Passing Lines: Sexuality and Immigration

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Passing Lines seeks to stimulate dialogue on the role of sexuality and sexual orientation in immigration to the U.S. from Latin America and the Caribbean. The book looks at the complexities, inconsistencies, and paradoxes of immigration from the point of view of both academics and practitioners in the field.

Passing Lines takes a close look at the debates that surround eyewitness testimony, expertise, and advocacy regarding immigration and sexuality, bringing together work by scholars, activists, and others from both sides of the border.

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Product Details

Meet the Author

Brad Epps is Professor of Romance Languages and Literatures, Harvard University.

Keja Valens is Assistant Professor of English at Salem State College.

Bill Johnson González is an Instructor of Latino/a Literature at Wesleyan University.

Deborah Anker is the Jeremiah Smith, Jr. Lecturer on Law and Director of the Immigration and Refugee Clinical Program at Harvard Law School.

Angélica Cházaro is a J.D. candidate at Harvard Law School.

Kathleen Coll is a Lecturer in Feminist Studies at Stanford University.

Bill Fairbairn is a project coordinator at the Centre for Research on Latin America and the Caribbean (CERLAC) at York University in Toronto, Canada.

Paul Farmer is Kolokotrones University Professor and Chair of the Department of Global Health and Social Medicine at Harvard Medical School.

Heloisa Maria Galvão is the president of the Brazilian Women's Group and a Community Field Organizer for Boston Pubic Schools.

Nicole Gastineau is an M.A. student at Harvard University.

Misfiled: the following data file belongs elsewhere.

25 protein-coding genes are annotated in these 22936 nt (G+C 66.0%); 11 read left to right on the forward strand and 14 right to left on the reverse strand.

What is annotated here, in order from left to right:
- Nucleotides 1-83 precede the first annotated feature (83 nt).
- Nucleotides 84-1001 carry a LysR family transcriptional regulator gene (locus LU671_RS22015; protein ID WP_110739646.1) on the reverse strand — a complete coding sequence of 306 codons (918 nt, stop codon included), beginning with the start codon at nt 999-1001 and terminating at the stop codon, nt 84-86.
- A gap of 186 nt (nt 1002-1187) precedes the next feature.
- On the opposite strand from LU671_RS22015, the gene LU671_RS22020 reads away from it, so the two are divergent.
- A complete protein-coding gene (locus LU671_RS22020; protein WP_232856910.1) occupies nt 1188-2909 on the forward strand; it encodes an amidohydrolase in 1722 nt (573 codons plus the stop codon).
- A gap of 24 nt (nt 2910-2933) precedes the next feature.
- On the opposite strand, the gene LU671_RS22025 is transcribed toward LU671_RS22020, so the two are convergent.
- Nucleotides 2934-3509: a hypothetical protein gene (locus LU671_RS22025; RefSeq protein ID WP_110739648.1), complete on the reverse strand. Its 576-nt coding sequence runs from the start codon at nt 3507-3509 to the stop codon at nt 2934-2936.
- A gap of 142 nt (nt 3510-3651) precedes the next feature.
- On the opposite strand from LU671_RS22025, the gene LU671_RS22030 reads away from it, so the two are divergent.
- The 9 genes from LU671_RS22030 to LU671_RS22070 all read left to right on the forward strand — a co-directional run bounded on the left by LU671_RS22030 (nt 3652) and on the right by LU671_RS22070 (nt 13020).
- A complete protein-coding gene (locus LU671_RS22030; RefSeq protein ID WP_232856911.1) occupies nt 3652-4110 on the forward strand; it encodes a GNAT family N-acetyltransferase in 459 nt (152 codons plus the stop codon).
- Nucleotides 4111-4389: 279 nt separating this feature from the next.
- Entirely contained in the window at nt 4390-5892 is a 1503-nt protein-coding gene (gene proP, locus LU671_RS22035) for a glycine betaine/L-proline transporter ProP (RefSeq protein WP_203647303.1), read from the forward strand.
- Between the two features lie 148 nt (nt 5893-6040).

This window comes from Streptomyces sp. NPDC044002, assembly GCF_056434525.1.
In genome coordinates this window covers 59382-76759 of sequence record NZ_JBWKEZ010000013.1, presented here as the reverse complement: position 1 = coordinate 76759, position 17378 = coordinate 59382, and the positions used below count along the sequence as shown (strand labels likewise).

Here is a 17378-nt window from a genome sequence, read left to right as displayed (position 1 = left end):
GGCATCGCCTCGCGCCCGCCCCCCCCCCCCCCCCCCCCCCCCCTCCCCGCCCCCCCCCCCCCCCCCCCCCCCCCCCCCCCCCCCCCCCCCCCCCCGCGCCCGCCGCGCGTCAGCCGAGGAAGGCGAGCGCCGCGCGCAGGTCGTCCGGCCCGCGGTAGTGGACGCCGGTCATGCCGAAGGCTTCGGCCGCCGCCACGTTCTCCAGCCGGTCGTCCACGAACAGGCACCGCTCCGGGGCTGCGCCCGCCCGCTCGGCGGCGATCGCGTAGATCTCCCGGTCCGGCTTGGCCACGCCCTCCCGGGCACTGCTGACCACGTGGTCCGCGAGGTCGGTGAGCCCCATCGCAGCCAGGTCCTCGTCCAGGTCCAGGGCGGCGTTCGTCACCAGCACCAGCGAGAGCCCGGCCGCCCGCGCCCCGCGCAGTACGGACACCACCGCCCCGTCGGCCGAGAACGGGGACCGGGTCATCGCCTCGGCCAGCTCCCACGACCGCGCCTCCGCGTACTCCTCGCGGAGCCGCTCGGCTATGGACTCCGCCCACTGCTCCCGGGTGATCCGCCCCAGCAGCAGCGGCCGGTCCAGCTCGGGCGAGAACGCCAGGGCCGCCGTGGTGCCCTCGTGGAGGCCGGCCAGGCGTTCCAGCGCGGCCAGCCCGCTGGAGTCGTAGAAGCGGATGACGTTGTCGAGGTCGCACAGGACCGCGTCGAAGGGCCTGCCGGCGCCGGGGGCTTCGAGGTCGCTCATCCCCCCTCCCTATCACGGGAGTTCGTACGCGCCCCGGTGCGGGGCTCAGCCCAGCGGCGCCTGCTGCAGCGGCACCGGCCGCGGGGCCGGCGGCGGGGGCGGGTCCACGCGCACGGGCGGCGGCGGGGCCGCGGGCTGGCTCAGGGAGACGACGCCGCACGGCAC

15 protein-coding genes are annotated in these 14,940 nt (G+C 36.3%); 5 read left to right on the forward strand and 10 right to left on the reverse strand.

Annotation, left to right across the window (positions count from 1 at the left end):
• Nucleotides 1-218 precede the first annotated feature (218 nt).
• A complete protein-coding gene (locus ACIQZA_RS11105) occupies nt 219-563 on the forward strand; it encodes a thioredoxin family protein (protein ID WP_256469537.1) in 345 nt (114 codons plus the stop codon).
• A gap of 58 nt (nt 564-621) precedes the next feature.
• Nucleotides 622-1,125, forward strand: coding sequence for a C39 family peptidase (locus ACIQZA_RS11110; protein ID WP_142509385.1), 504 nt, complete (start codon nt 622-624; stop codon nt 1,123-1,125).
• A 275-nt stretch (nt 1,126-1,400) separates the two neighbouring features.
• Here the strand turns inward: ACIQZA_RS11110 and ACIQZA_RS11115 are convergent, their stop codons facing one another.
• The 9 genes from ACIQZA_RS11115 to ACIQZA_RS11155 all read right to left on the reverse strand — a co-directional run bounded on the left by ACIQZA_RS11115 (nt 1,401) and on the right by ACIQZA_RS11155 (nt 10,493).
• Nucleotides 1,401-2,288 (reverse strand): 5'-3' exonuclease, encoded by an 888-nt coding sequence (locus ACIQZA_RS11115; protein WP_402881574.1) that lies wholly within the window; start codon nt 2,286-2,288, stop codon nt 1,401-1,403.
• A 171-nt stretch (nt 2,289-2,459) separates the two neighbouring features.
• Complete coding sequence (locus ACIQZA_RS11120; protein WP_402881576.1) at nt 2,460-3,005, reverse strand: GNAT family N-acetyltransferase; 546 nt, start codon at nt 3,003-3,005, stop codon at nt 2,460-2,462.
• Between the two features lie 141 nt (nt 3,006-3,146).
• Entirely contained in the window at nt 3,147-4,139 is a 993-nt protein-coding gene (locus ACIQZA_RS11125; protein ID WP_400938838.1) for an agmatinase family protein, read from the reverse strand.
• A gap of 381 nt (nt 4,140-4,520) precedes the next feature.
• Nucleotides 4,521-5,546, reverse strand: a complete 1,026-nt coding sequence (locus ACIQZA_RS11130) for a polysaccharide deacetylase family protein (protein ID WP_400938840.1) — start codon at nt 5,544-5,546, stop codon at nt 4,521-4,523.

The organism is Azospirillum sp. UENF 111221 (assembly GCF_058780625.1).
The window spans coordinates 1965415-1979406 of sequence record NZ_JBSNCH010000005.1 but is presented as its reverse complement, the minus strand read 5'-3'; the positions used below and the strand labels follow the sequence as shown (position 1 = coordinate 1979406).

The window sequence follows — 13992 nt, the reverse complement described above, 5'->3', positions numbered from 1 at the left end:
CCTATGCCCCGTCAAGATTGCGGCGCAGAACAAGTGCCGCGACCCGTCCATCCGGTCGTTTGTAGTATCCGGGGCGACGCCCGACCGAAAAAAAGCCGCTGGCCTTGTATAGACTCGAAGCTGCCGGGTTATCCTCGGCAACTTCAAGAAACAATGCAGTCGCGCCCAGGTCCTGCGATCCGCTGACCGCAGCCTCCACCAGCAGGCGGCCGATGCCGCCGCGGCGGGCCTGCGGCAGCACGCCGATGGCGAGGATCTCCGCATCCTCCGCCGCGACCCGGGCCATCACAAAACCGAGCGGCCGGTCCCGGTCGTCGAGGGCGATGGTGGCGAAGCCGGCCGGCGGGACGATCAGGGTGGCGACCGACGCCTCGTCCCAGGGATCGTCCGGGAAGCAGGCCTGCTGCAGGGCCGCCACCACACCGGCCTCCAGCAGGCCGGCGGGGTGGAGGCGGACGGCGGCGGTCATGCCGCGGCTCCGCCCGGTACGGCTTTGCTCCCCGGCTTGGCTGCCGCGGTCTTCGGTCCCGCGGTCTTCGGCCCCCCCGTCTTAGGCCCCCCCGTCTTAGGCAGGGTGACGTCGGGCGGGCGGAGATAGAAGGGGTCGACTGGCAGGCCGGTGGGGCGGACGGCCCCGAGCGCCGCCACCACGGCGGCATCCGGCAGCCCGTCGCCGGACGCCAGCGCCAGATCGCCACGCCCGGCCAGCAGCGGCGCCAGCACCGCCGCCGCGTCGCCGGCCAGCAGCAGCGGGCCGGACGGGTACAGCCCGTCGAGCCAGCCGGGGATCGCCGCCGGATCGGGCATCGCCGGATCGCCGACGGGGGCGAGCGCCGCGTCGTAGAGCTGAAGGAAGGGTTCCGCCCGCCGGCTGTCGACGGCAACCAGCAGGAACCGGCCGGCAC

Lawrence La Fountain-Stokes is Assistant Professor of Latino/Latina Studies and Spanish at the University of Michigan, Ann Arbor.

Roger N. Lancaster is Professor of Anthropology and Director of the Cultural Studies Ph.D. Program at George Mason University.

Eithne Luibhéid is the Director of LGBT Studies and Associate Professor of Women's Studies at the University of Arizona.

Alice M. Miller is Assistant Professor of Clinical Population & Family Health at the Mailman School of Public Health at Columbia University.

Matthew E. Price is a J.D. candidate at Harvard Law School.

Alberto Sandoval-Sánchez is Professor of Spanish at Mount Holyoke College.

Marcelo M. Suárez-Orozco is Dean of the Graduate School of Education and Information Studies, Distinguished Professor of Education, and Co-Director of the Institute for Immigrant Children, Youth, and Families at the University of California, Los Angeles.

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Table of Contents


About the Contributors



Chapter 1. Everything You Ever Wanted to Know about Immigration but Were Afraid to Ask

by Marcelo Suárez-Orozco

Chapter 2. Heteronormativity, Responsibility, and Neo-liberal Governance in U.S. Immigration Control

by Eithne Luibhéid


Chapter 3. Refugee Law, Gender, and the Human Rights Paradigm

by Deborah Anker

Chapter 4. Gay Enough: Some Tensions in Seeking the Grant of Asylum and Protecting Global Sexual Diversity

by Alice M. Miller

Chapter 5. Intimate Conduct, Public Practice, and the Bounds of Citizenship: In the Wake of Lawrence v. Texas

by Brad Epps

Chapter 6. Gay Rights are Human Rights: Gay Asylum Seekers in Canada

by Bill Fairbairn


Chapter 7. Tolerance and Intolerance in Sexual Cultures in Latin America

by Roger N. Lancaster

Chapter 8. Cultures of the Puerto Rican Queer Diaspora

by Lawrence La Fountain-Stokes

Chapter 9. Politicizing Abjection: Towards the Articulation of a Latino AIDS Queer Identity

by Alberto Sandoval-Sánchez

Chapter 10. HIV and the Transnational Movement of People, Money, and Microbes

by Paul Farmer and Nicole Gastineau


Chapter 11. Unwilling or Unable: Asylum and Non-State Agents of Persecution

by Matthew E. Price

Chapter 12. Witnessing Memory and Surviving Domestic Violence: The Case of Rodi Alvarado Peña

by Angélica Cházaro

Chapter 13. "Yo no estoy perdida": Immigrant Women (Re)locating Citizenship

by Kathleen M. Coll

Chapter 14. Immigration, Self-Exile, and Sexual Dissidence

by Norma Mogrovego

Chapter 15. An Oral History of Brazilian Women Immigrants in the Boston Area

by Heloisa Maria Galvão


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